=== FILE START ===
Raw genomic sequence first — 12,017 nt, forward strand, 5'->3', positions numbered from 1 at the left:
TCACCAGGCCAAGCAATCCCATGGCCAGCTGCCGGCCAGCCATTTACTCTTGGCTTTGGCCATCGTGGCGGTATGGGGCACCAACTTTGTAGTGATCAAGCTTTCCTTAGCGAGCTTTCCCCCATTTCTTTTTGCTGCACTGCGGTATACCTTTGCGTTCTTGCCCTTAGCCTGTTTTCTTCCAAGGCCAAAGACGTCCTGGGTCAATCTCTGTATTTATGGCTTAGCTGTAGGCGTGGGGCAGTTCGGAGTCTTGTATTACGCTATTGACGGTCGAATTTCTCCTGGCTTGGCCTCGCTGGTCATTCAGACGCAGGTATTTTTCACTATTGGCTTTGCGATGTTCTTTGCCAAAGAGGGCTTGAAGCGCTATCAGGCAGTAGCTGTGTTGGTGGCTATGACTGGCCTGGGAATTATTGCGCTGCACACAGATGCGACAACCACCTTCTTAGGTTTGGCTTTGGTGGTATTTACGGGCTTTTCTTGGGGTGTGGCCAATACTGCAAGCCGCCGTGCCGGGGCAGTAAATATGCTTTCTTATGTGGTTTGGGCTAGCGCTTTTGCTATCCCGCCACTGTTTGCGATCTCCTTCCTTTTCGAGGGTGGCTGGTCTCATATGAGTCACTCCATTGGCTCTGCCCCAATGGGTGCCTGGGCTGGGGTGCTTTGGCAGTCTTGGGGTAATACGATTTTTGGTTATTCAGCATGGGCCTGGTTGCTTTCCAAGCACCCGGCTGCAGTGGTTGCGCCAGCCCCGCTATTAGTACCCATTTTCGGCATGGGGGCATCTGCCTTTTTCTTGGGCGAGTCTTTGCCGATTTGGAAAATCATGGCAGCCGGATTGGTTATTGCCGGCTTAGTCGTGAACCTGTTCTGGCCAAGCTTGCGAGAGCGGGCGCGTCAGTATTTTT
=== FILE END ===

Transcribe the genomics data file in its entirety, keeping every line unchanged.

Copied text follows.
Raw genomic sequence first — 12,017 nt, forward strand, 5'->3', positions numbered from 1 at the left:
TCACCAGGCCAAGCAATCCCATGGCCAGCTGCCGGCCAGCCATTTACTCTTGGCTTTGGCCATCGTGGCGGTATGGGGCACCAACTTTGTAGTGATCAAGCTTTCCTTAGCGAGCTTTCCCCCATTTCTTTTTGCTGCACTGCGGTATACCTTTGCGTTCTTGCCCTTAGCCTGTTTTCTTCCAAGGCCAAAGACGTCCTGGGTCAATCTCTGTATTTATGGCTTAGCTGTAGGCGTGGGGCAGTTCGGAGTCTTGTATTACGCTATTGACGGTCGAATTTCTCCTGGCTTGGCCTCGCTGGTCATTCAGACGCAGGTATTTTTCACTATTGGCTTTGCGATGTTCTTTGCCAAAGAGGGCTTGAAGCGCTATCAGGCAGTAGCTGTGTTGGTGGCTATGACTGGCCTGGGAATTATTGCGCTGCACACAGATGCGACAACCACCTTCTTAGGTTTGGCTTTGGTGGTATTTACGGGCTTTTCTTGGGGTGTGGCCAATACTGCAAGCCGCCGTGCCGGGGCAGTAAATATGCTTTCTTATGTGGTTTGGGCTAGCGCTTTTGCTATCCCGCCACTGTTTGCGATCTCCTTCCTTTTCGAGGGTGGCTGGTCTCATATGAGTCACTCCATTGGCTCTGCCCCAATGGGTGCCTGGGCTGGGGTGCTTTGGCAGTCTTGGGGTAATACGATTTTTGGTTATTCAGCATGGGCCTGGTTGCTTTCCAAGCACCCGGCTGCAGTGGTTGCGCCAGCCCCGCTATTAGTACCCATTTTCGGCATGGGGGCATCTGCCTTTTTCTTGGGCGAGTCTTTGCCGATTTGGAAAATCATGGCAGCCGGATTGGTTATTGCCGGCTTAGTCGTGAACCTGTTCTGGCCAAGCTTGCGAGAGCGGGCGCGTCAGTATTTTT